The synthesis of the Cptt2Sm(thf) complex was reported in 1990 by Bel’sky [20]. The reaction between Cptt2Sm(thf) and phenylacetylene was performed in toluene. A color change from deep brown to light yellow is accompanied by gas evolution. Cooling the solution at −35 °C overnight, led to the formation of yellow crystals, which were analyzed as the Cptt2Sm(C≡C–Ph)(thf) complex, 1. An ORTEP (Oak Ridge Thermal Ellipsoid Plot) of 1 is presented in Figure 1 while the metrics are reported in Supplementary Materials. A similar reaction has been observed by Evans starting from Cp*2Sm(thf)2 complex [21].
The Cptt–Sm average distance in 1 is 2.48(1) Å and is indicative of the trivalent oxidation state of the samarium metal center. Indeed, the Cptt–Sm distance is shorter than these found in divalent samarocene complexes (2.54 Å in Cptt2Sm(thf) complex). The Cptt–Sm–Cptt angle is of 130° at the lower side of the 130–138° range usually observed for similar complexes [21]. In the Cp*2Sm(C≡C–Ph)(thf) complex, the Cp*–Sm–Cp* angle is at the opposite end of the range with 138°. The Sm–O distance is 2.504(2) Å close to Evans observation for Cp*2Sm–O (2.47(2) Å) and similar to what has already been observed for this type of complexes [22,23]. The Sm–C≡C–Ph distance is a little shorter than that reported in Evans complex (2.450(3) Å in 1, vs. 2.49(2) Å in Cp*2Sm(C≡C–Ph)(thf) complex). On the contrary the C≡C bond is really different between complex 1 and Cp*2Sm(C≡C–Ph)(thf). In Cp*2Sm(C≡C–Ph)(thf), the C≡C distance is 1.11(2) Å that is shorter than the 1.202(4) Å observed in complex 1. This distance is similar to the 1.19–1.21 Å distances in free alkynes. This is one of the major difference between Cp*2Sm(C≡C–Ph)(thf) and Cptt2Sm(C≡C–Ph)(thf). Whereas most of the small differences between the metric of 1 and the one of Cp*2Sm(C≡C–Ph)(thf) can find their source in the variation of the hindrance caused by the Cptt ligand, the different C≡C distance would better be explained by different electronic properties of the two complexes. This difference of electronic density between 1 and Evans complex would indeed impact the C≡C distance and the difference in the sterics would impact less this distance, especially since the distance in 1 is shorter compared to that in Cp*2Sm(C≡C–Ph)(thf) but the bulk is slightly larger.
The complex has also been studied by 1H NMR and is consistent with the crystalline structure obtained. 1H NMR spectrum of 1 (Figure S1) was recorded in toluene-d8 on crystals and shows two signals at 13.11 ppm and 9.22 ppm attributed to the protons of the Cp ring and another one at 0.60 ppm attributed to tBu substituent. The phenyl ring exhibits two signals at 8.36 ppm and 7.40 ppm. The two signals attributed to the coordinated thf are at −0.27 ppm and −1.43 ppm.
Since the Sm–C bond is likely to be highly polarized, we reasoned that an insertion would be favored and investigated the opportunity with CO2. Thus, the reaction of 1 with 1 atmosphere of CO2 was performed in deuterated toluene. No color evolution was observed but after 12 h of reaction, the yellow solution was cooled at −35 °C and yellow X-ray suitable crystals were obtained. The structure revealed a dimeric structure, in which the CO2 is inserted in the Sm–alkene bond yielding an organic carboxylate Ph–C≡C–CO2− species that bridged two samarocene fragments (Figure 2). A planar eight-membered ring structure is obtained and is similar to other reported lanthanides–carboxylates complexes [Cp*2Sm(O2C6H4Me-m)]2 and [(Cp*2Sm(O2CCH2Ph)]2 [24]. Evans complexes were obtained from a different synthetic pathway than complex 2. The complexes were synthesized from Cp*2Sm(thf)2 and m-toluic acid or phenylacetic acid to form [Cp*2Sm(O2C6H4Me-m)]2 and [(Cp*2Sm(O2CCH2Ph)]2. Those two complexes have been prepared to identify the several products obtained from the reaction between [Cp*2Sm][(µ-Ph)2BPh2]/LiMe/toluene and CO2 [24].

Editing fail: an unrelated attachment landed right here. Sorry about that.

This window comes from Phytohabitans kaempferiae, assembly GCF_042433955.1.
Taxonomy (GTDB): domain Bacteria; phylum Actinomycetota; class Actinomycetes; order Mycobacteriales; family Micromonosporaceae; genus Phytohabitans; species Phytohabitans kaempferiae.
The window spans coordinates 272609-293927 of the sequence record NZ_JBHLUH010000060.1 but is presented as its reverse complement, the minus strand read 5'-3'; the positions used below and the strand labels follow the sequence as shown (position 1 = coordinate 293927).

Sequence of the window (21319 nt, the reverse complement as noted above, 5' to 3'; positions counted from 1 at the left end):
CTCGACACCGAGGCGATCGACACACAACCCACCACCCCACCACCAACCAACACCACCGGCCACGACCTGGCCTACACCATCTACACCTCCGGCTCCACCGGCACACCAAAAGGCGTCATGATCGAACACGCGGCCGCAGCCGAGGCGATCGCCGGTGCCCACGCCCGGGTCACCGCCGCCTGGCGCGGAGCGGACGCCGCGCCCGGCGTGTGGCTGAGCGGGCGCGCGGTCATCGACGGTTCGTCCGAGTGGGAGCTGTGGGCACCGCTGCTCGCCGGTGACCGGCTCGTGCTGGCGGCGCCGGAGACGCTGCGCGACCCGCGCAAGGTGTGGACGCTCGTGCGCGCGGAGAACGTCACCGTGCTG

The Cptt–Sm average distance in 2 is similar to the average distance in the complex 1 (2.45(1) Å vs. 2.48(1) Å). The Sm–O average distance is 2.31(1) Å and is consistent with that have been already observed for [Cp*2Sm(O2C6H4Me-m)]2 and [(Cp*2Sm(O2CCH2Ph)]2. The C–O distance of the carboxylate moiety in the complex 2 is also in good agreement with the average C–O distance observed in Evans complexes.
The reaction was monitored by 1H NMR and 1H NMR of 2 showed shifted signals compared to the signals of 1 (Figure S2). The three signals attributed to the Cp ring and the tBu substituents are at 14.75 ppm, 12.44 ppm, and 0.10 ppm. The phenyl ring exhibits two signals at 5.95 ppm and 5.25 ppm.
Other alkynes such as 4-methyl-1-pentyne, trimethylsilylacetylene, and but-2-yne have been used to study the impact of the steric hindrance on the formation of the complex 1. Those reactions have been followed by 1H NMR and shown no reaction between Cptt2Sm(thf) and the other alkynes.
The importance of the samarium precursor has also been studied. Indeed, Evans published in 1990, the formation of a dimeric samarium complex by the reaction between the solvent-free precursor Cp*2Sm and the phenylacetylene (Figure 3) [18], i.e., a dehydrogenative coupling. The reaction of Cptt2Sm with the phenylacetylene has been followed by 1H NMR and the presence of several products has been observed. Unsuccessful attempts have been made to isolate the dimeric complex obtained from a similar dehydrocoupling as the one observed for Cp*2Sm were unsuccessful.